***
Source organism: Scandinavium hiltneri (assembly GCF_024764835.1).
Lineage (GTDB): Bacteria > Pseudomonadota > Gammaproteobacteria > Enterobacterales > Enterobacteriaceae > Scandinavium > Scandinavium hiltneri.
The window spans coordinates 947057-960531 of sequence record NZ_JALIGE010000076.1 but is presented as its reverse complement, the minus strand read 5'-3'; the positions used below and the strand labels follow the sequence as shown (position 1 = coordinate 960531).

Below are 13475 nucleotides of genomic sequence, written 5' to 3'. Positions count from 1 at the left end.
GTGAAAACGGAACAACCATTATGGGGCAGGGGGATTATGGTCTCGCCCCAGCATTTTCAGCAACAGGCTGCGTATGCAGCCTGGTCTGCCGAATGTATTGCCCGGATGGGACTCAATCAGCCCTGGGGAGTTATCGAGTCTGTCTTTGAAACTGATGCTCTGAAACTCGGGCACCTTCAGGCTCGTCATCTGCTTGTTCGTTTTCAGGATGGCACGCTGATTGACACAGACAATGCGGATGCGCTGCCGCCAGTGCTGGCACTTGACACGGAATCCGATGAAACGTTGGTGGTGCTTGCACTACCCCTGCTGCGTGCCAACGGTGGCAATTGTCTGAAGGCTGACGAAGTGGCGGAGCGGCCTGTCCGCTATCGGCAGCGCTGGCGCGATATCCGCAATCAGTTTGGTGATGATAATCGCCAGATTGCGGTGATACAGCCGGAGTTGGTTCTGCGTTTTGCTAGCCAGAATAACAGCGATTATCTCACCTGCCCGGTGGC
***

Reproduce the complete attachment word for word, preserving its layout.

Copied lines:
Source organism: Scandinavium hiltneri (assembly GCF_024764835.1).
Lineage (GTDB): Bacteria > Pseudomonadota > Gammaproteobacteria > Enterobacterales > Enterobacteriaceae > Scandinavium > Scandinavium hiltneri.
The window spans coordinates 947057-960531 of sequence record NZ_JALIGE010000076.1 but is presented as its reverse complement, the minus strand read 5'-3'; the positions used below and the strand labels follow the sequence as shown (position 1 = coordinate 960531).

Below are 13475 nucleotides of genomic sequence, written 5' to 3'. Positions count from 1 at the left end.
GTGAAAACGGAACAACCATTATGGGGCAGGGGGATTATGGTCTCGCCCCAGCATTTTCAGCAACAGGCTGCGTATGCAGCCTGGTCTGCCGAATGTATTGCCCGGATGGGACTCAATCAGCCCTGGGGAGTTATCGAGTCTGTCTTTGAAACTGATGCTCTGAAACTCGGGCACCTTCAGGCTCGTCATCTGCTTGTTCGTTTTCAGGATGGCACGCTGATTGACACAGACAATGCGGATGCGCTGCCGCCAGTGCTGGCACTTGACACGGAATCCGATGAAACGTTGGTGGTGCTTGCACTACCCCTGCTGCGTGCCAACGGTGGCAATTGTCTGAAGGCTGACGAAGTGGCGGAGCGGCCTGTCCGCTATCGGCAGCGCTGGCGCGATATCCGCAATCAGTTTGGTGATGATAATCGCCAGATTGCGGTGATACAGCCGGAGTTGGTTCTGCGTTTTGCTAGCCAGAATAACAGCGATTATCTCACCTGCCCGGTGGC